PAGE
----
Wagner is also showing upside as a rebounder and defender, averaging 10.5 rebounds and a combined 2.3 steals-plus-blocks per 36 minutes. His advanced numbers pan out well, too. Despite a 7-15 record for the Wizards in games Wagner has played in, he has a +1 net rating and boasts the third-highest Win Shares Per 48 Minutes (.112) of anyone on the team who has played at least 400 minutes. On a per-game basis, Wagner is ranked 103rd in fantasy this season.
OG Anunoby, Raptors
Anunoby doesn't excel at one thing in particular, but he's proving to be an important glue guy for the unexpectedly-good Raptors. While not a volume-scorer (10.3 PPG) or much of a passer (1.6 APG), Anunoby shoots efficiently (57.5 TS%), grabs rebounds (5.4 RPG) and plays good defense (1.8 combined steals-plus-blocks). Despite some light box scores, he's still managed to be the 83th-ranked fantasy player this season in terms of total production.
There's a very good chance this is just who he'll be. Since his rookie year, he's made relatively small strides on a per-100-possessions basis. That doesn't mean he isn't worth investing in, however, especially if you're in a deeper rebuild. He's fourth on the team in Value Over Replacement Player (1.2) and Win Shares (3.3). Playing positive basketball on a winning team should get him plenty of notice as he enters free agency in 2021, and it's possible he ends up seeing a bigger role once he hits his second contract.
Aaron Holiday, Pacers
As the Pacers have dealt with a variety of injuries throughout the year, Holiday has often been pushed into a bigger role, and he's started 18 games this season as a result. He's played well in those games, but his potential shines through the most when accounting for times where he's the only other playmaking guard on the court. Holiday has played 163 minutes this season with Malcolm Brogdon, Jeremy Lamb and T.J. McConnell on the bench, and in that situation, he's averaging 20.7 points, 8.8 assists, 5.1 rebounds and 1.3 steals per 36 minutes. Holiday is also a great three-point option, hitting 42.4 percent of his triples (16th-best in the NBA).
Finding a way to acquire Holiday in dynasty leagues is desirable if you are in a relatively deep rebuild. His pathway to a true starting role is unclear, and he's firmly behind the likes of Brogdon and Victor Oladipo, and Lamb to some extent. Holiday's advanced numbers aren't especially promising, but many of his minutes are going to come in situations where Indiana is short-handed. It's a small concern, but acquiring Holiday is a risk that fantasy owners should be willing to take for potential payoff down the line.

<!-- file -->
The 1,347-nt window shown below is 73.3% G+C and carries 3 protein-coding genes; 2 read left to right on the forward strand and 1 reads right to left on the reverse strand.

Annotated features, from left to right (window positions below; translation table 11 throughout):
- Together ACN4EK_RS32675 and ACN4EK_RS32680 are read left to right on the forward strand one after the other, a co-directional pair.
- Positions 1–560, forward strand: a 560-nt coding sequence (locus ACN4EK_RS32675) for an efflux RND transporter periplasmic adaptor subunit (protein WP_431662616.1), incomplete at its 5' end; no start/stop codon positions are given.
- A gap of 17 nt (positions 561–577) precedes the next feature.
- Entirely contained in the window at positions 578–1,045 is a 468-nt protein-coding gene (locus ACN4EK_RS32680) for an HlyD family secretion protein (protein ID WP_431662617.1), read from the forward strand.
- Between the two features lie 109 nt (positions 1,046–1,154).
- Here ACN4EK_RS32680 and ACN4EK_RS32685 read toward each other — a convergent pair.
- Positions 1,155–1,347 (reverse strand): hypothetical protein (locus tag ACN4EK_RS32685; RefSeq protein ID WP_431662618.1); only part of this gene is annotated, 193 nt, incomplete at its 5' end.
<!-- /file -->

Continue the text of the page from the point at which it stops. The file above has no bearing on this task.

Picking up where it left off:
Mikal Bridges, Suns
The question that will divide the NBA community over the next decade will be: which Bridges is better, Miles or Mikal? Pick a side before it's too late and you get labeled a bandwagoner. I'll note that Miles is still a fair target in dynasty leagues, but Mikal's defensive upside is extremely high and could help carry your steals category for years to come. Bridges played all 82 games during his 2018-19 rookie season, and he racked up the eighth-most steals (129) in the NBA in 29.5 minutes per game.
This season, he's 11th in steals (72) in 50 games (24.9 minutes per), and if he maintains his current pace, he'll be in the top-10 for steal percentage (2.7) for a second consecutive season. The main concern is that his three-ball has taken a dip, with Bridges on pace to make one fewer three-pointer per 100 possessions (1.1) compared to last season. Still, his three-and-D upside is obvious, and he has the size at 6-foot-6, 210 pounds to guard three, maybe four positions.
Bridges' advanced numbers are also panning out well this season. He's second on the Suns in offensive rating (115) and second in defensive rating (108) of all players that have played at least 600 minutes. Following that same minutes minimum, Bridges is also ranked second in VORP (1.1), second in Box Plus Minus (1.3) and fourth in Win Shares Per 48 minutes (.105).
PJ Washington, Hornets
Washington (and the Hornets in general) has cooled off since his hot start. But he's still piqued my interest going forward. Am I concerned he can only find 9.6 shots in 30.1 minutes per game for the struggling Hornets? Probably. At the same time, do think his minutes have contributed to Charlotte being better than expected (not the worst team in the NBA)? Probably.
Washington is one of only eight players in the NBA (minimum 800 minutes) currently averaging at least one made three with a block rate of at least 2.5 percent and a steal rate of at least 1.5 percent – notables include Giannis Antetokounmpo and Anthony Davis; semi-notables include Gorgui Dieng (the Wolves should use this pitch to trade him) and Marvin Williams (might actually get traded to a contender). Washington has the highest three-point percentage (40.1) of that group.
His upside is probably short of a true specialist like Robert Covington (also in the previously noted group), but there does seem to be a good chance Washington pans out into a reliable three-and-D wing with already-NBA size (6-foot-7, 236 pounds). His advanced numbers are simply passable – nothing there is going to swing anyone's opinion. But assuming Washington can continue to see 30-plus minutes per night as the Hornets rebuild, he should continue to climb up the fantasy ranks, especially if he can add a little more volume to his shooting.
Matisse Thybulle, 76ers